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THOMAS JOHNES, ESQ. Memoirs of the life of Sir John Froissart



Sir John Froissart's Chronicles of England, France, Spain and the Ajoining Countries from the latter part of the reign of Edward II to the coronation of Henry IV in 12 volumes 

Chronicles of Enguerrand De Monstrelet (Sir John Froissart's Chronicles continuation) in 13 volumes 

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Memoirs of the life of Sir John Froissart
page 5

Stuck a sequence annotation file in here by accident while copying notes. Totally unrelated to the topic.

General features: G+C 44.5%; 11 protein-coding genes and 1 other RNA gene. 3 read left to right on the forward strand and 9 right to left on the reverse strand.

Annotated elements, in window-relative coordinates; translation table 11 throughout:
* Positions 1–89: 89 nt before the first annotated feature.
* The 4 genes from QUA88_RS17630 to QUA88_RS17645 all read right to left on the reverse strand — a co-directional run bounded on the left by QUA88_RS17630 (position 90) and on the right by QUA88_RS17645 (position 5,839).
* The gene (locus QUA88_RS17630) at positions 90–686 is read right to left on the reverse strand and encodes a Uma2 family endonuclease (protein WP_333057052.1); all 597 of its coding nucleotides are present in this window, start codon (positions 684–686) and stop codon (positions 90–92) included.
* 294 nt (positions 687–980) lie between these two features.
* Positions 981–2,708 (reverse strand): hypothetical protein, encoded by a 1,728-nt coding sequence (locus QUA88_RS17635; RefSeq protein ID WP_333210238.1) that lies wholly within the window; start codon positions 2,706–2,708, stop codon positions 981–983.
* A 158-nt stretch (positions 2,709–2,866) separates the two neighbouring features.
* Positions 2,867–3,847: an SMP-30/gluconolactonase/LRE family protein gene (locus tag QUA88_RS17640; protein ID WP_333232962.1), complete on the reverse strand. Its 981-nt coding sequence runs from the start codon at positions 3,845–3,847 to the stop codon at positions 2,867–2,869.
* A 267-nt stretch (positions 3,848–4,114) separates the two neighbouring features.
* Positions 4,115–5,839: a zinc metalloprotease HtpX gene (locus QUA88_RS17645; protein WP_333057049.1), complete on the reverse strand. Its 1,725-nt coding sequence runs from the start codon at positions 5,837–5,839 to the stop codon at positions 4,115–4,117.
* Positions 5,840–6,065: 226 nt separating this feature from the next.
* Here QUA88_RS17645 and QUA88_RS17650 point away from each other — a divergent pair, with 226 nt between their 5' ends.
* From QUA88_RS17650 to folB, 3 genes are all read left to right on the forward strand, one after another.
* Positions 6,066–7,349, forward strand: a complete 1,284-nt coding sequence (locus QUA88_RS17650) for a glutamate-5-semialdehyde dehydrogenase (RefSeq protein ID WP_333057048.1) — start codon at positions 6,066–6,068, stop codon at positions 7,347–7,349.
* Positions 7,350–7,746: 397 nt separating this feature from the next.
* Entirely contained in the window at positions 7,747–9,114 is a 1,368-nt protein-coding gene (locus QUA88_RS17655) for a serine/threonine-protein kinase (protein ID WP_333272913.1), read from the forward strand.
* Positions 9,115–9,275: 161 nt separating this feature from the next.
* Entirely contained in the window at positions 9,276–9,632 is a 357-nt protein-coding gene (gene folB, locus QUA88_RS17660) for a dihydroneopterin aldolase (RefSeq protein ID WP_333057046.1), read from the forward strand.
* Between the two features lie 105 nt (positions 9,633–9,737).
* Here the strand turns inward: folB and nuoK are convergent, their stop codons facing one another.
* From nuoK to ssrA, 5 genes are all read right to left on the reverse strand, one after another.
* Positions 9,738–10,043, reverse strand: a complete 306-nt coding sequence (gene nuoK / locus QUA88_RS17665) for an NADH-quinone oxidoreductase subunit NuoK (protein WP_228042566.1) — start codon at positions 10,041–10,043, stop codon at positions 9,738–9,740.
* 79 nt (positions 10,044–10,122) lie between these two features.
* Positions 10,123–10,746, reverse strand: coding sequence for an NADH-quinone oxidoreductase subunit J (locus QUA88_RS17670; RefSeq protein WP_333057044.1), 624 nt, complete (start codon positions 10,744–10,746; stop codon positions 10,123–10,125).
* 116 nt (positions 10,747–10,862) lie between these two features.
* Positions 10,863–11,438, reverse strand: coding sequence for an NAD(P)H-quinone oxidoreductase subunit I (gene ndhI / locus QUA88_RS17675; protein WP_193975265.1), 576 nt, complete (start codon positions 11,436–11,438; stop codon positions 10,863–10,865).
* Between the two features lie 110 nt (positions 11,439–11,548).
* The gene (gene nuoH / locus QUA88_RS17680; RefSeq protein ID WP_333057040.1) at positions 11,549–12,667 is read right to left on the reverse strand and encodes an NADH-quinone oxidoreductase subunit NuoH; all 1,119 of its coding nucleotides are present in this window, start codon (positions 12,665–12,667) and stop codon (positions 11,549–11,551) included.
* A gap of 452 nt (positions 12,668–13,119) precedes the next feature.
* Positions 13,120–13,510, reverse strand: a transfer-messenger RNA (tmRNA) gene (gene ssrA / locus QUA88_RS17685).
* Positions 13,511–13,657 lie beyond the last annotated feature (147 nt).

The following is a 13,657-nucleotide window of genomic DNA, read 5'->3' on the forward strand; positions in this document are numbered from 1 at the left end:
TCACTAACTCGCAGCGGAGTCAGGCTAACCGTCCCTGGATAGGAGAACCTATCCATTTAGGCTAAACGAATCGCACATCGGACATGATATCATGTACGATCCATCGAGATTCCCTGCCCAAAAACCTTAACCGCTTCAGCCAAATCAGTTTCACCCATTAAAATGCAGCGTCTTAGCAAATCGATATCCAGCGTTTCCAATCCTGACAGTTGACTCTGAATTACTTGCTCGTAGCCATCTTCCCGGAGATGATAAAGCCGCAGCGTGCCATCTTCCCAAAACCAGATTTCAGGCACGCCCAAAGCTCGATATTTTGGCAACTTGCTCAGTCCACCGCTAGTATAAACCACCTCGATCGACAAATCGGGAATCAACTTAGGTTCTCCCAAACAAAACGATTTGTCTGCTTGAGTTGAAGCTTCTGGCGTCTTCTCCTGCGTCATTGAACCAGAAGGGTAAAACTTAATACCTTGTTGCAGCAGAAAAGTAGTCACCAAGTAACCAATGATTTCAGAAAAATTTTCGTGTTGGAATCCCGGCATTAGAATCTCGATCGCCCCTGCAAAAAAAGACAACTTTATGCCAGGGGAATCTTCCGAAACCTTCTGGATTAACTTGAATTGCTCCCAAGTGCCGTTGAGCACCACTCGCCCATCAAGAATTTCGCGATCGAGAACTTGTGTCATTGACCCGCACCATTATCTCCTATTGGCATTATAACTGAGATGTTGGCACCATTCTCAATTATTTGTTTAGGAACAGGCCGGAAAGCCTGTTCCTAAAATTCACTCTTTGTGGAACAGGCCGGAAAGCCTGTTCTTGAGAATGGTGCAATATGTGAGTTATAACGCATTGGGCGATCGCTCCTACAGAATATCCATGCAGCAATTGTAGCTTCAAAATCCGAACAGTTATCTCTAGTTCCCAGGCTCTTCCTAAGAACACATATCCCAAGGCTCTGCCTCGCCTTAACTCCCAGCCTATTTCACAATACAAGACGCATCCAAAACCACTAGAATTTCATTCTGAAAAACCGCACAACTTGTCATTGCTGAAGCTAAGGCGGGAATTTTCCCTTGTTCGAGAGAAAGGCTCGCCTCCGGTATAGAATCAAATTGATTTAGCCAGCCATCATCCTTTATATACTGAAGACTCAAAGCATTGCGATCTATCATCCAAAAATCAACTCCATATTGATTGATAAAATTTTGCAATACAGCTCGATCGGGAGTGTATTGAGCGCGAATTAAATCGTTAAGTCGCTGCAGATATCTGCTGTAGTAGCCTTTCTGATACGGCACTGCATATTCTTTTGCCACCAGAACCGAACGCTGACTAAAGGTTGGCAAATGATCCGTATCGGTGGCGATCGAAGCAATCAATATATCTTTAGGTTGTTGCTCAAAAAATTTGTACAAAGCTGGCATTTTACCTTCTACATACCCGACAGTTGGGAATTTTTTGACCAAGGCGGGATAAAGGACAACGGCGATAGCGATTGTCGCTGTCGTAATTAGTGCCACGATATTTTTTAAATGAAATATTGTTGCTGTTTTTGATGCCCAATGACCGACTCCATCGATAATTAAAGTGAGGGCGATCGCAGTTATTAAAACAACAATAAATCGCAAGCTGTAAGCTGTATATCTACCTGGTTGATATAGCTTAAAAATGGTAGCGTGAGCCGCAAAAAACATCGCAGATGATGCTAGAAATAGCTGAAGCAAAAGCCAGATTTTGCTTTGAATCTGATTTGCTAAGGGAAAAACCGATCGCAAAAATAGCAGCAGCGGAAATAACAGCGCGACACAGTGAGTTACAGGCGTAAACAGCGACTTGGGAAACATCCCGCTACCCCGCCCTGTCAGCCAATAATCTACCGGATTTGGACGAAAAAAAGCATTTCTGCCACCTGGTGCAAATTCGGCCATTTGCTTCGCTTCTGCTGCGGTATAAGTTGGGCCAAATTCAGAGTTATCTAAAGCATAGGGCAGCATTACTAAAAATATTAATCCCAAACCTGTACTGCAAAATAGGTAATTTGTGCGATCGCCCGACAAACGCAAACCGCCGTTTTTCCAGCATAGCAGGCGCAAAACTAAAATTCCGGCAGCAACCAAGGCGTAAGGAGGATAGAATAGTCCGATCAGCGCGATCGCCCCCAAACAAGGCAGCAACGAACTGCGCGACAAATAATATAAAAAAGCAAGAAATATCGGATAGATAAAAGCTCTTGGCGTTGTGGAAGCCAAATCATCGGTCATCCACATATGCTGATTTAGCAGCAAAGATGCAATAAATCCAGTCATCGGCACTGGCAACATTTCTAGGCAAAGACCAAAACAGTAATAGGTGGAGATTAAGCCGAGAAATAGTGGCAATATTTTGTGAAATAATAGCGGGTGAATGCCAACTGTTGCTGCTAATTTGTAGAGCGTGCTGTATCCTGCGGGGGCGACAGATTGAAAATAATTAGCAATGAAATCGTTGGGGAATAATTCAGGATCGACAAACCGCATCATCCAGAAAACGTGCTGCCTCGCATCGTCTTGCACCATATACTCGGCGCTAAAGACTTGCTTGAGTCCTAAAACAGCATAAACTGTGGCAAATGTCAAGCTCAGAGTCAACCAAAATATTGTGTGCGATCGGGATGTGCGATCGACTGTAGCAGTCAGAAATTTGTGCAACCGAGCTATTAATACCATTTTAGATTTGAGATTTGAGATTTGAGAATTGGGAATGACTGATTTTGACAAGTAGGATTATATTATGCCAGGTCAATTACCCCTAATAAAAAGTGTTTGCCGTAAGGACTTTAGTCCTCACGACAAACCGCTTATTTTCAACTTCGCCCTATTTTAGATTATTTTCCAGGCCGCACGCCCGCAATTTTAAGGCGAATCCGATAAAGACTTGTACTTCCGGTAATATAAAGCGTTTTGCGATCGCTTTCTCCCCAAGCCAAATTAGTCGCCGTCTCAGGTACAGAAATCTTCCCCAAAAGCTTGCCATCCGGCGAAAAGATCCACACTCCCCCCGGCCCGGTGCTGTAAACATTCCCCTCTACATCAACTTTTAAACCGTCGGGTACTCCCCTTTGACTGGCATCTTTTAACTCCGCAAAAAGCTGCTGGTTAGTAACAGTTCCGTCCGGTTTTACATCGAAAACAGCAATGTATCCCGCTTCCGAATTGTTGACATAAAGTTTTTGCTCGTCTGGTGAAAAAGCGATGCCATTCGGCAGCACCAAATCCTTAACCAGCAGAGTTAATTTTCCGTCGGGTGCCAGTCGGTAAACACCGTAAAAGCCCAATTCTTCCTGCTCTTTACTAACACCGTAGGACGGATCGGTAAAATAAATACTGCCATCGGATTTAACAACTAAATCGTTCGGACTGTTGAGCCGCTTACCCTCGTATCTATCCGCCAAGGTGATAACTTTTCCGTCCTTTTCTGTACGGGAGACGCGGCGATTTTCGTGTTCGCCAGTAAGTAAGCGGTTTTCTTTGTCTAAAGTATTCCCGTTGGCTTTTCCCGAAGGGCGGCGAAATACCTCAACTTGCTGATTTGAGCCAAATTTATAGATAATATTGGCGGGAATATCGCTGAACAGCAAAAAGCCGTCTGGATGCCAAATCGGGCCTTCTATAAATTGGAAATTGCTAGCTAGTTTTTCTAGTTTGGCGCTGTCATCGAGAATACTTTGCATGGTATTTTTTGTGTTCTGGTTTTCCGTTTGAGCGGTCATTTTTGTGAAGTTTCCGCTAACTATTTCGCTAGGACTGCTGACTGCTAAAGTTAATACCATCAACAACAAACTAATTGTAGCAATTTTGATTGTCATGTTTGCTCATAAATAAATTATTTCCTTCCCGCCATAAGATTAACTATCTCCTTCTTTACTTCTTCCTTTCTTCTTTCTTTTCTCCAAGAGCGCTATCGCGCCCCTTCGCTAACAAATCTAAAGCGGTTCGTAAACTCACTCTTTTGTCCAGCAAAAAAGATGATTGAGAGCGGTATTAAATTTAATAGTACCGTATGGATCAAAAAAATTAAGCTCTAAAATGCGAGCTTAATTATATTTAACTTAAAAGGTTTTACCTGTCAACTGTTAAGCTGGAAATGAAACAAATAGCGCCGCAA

His infancy armouncedwhat he would one day be. Hé early marrifefted that eager and inquifitive mind which\ during the courfe of his life, never allowed him to remain long attached to the fame occupations, nor to continue long in the fame place; The different games fuitable to that age, of which he gives ^us a picture equally curious and amufing, kept up in his mind'a natural propenfity to diffipation, which during his early ftudies moft have tried the patience, as well .as exercifed the feverity of his matters. ' He loved hunting, mufic, aflèmblies, feafts, dancing, drefs, good living, wine and women : thefe taftes, which almoft all fliowed themfelves from twelve years of age, being confirmed by habit, were continued even to his old age, and perhaps never left him. Neither the ferious thoughts nor the affections of Troiûart being yet fufficiently engaged,- his love for hiftory filled up the void which his paffion for pleafure left, and became to » him an inexhauftible fource of amufement.. He had juft left fchool, and was fcareely twenty years old, when, at the entreaty of his * dear lord and patron fir Robert de Namur, knight, Tord of. Beaufort,' he undertook to write the hiftory of tht wars of his own time,, more particularly of thofe which enfued after the battle of Poitiers. Four years afterwards, having gone to England, he prefeuted a part of this hiftory to queen Philippa of Hainauit, the confort of Edward HI, Young as he then was, he had already travelled into the moft diftaot provinces of France. The object of his vifit to England was to tear himfelf from an attachment which had tormented him for a long time; This paffion took pouefiton of his heart from his infancy : it lafted ten years; and fparks of it were again •. rekindled in a more advanced age,.' u fpite of his bald head, and grey, hairs.* When poets fing their loves* they are not always believed on their word: as Froiflàrt only mentions his in poetry, all he lays may be treated as pure fiction; but the portrait he draws is fb- natural, that we-cannot-but acknowledge the character of a young man in love, and the fimple expreffions of a real paffion. He feigns that when twelve years old Mercury appeared to hinv followed by the three goddjeflb whofe diflèrence Paris had formerly decided;

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